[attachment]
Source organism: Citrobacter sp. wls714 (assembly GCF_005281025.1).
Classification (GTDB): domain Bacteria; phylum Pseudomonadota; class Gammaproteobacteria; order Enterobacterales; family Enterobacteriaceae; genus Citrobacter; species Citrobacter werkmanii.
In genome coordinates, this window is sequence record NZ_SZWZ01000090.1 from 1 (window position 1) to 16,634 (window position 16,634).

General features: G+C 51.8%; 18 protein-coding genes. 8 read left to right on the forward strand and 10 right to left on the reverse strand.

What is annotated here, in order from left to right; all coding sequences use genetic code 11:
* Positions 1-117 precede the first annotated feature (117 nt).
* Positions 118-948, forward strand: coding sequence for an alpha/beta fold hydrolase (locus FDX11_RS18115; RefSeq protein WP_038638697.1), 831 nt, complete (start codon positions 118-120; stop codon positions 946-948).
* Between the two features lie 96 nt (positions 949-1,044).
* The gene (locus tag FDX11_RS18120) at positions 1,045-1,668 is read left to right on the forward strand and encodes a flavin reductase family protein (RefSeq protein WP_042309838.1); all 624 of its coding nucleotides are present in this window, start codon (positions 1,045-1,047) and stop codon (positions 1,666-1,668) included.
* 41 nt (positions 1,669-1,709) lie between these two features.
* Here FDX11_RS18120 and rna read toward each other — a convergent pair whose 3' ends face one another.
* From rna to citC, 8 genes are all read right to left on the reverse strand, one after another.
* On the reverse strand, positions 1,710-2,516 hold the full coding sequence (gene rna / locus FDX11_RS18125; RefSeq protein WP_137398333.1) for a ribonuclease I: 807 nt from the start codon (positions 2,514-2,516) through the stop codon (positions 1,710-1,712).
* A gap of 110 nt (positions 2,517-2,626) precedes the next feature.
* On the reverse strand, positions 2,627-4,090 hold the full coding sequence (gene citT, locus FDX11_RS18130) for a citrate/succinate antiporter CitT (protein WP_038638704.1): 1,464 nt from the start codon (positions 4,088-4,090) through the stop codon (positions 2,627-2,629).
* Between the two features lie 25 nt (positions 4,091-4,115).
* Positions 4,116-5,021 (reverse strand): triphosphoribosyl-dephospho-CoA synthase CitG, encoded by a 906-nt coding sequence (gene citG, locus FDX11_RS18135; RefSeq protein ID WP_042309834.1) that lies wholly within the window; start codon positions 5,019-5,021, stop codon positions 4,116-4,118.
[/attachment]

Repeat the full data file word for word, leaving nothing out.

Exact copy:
Source organism: Citrobacter sp. wls714 (assembly GCF_005281025.1).
Classification (GTDB): domain Bacteria; phylum Pseudomonadota; class Gammaproteobacteria; order Enterobacterales; family Enterobacteriaceae; genus Citrobacter; species Citrobacter werkmanii.
In genome coordinates, this window is sequence record NZ_SZWZ01000090.1 from 1 (window position 1) to 16,634 (window position 16,634).

General features: G+C 51.8%; 18 protein-coding genes. 8 read left to right on the forward strand and 10 right to left on the reverse strand.

What is annotated here, in order from left to right; all coding sequences use genetic code 11:
* Positions 1-117 precede the first annotated feature (117 nt).
* Positions 118-948, forward strand: coding sequence for an alpha/beta fold hydrolase (locus FDX11_RS18115; RefSeq protein WP_038638697.1), 831 nt, complete (start codon positions 118-120; stop codon positions 946-948).
* Between the two features lie 96 nt (positions 949-1,044).
* The gene (locus tag FDX11_RS18120) at positions 1,045-1,668 is read left to right on the forward strand and encodes a flavin reductase family protein (RefSeq protein WP_042309838.1); all 624 of its coding nucleotides are present in this window, start codon (positions 1,045-1,047) and stop codon (positions 1,666-1,668) included.
* 41 nt (positions 1,669-1,709) lie between these two features.
* Here FDX11_RS18120 and rna read toward each other — a convergent pair whose 3' ends face one another.
* From rna to citC, 8 genes are all read right to left on the reverse strand, one after another.
* On the reverse strand, positions 1,710-2,516 hold the full coding sequence (gene rna / locus FDX11_RS18125; RefSeq protein WP_137398333.1) for a ribonuclease I: 807 nt from the start codon (positions 2,514-2,516) through the stop codon (positions 1,710-1,712).
* A gap of 110 nt (positions 2,517-2,626) precedes the next feature.
* On the reverse strand, positions 2,627-4,090 hold the full coding sequence (gene citT, locus FDX11_RS18130) for a citrate/succinate antiporter CitT (protein WP_038638704.1): 1,464 nt from the start codon (positions 4,088-4,090) through the stop codon (positions 2,627-2,629).
* Between the two features lie 25 nt (positions 4,091-4,115).
* Positions 4,116-5,021 (reverse strand): triphosphoribosyl-dephospho-CoA synthase CitG, encoded by a 906-nt coding sequence (gene citG, locus FDX11_RS18135; RefSeq protein ID WP_042309834.1) that lies wholly within the window; start codon positions 5,019-5,021, stop codon positions 4,116-4,118.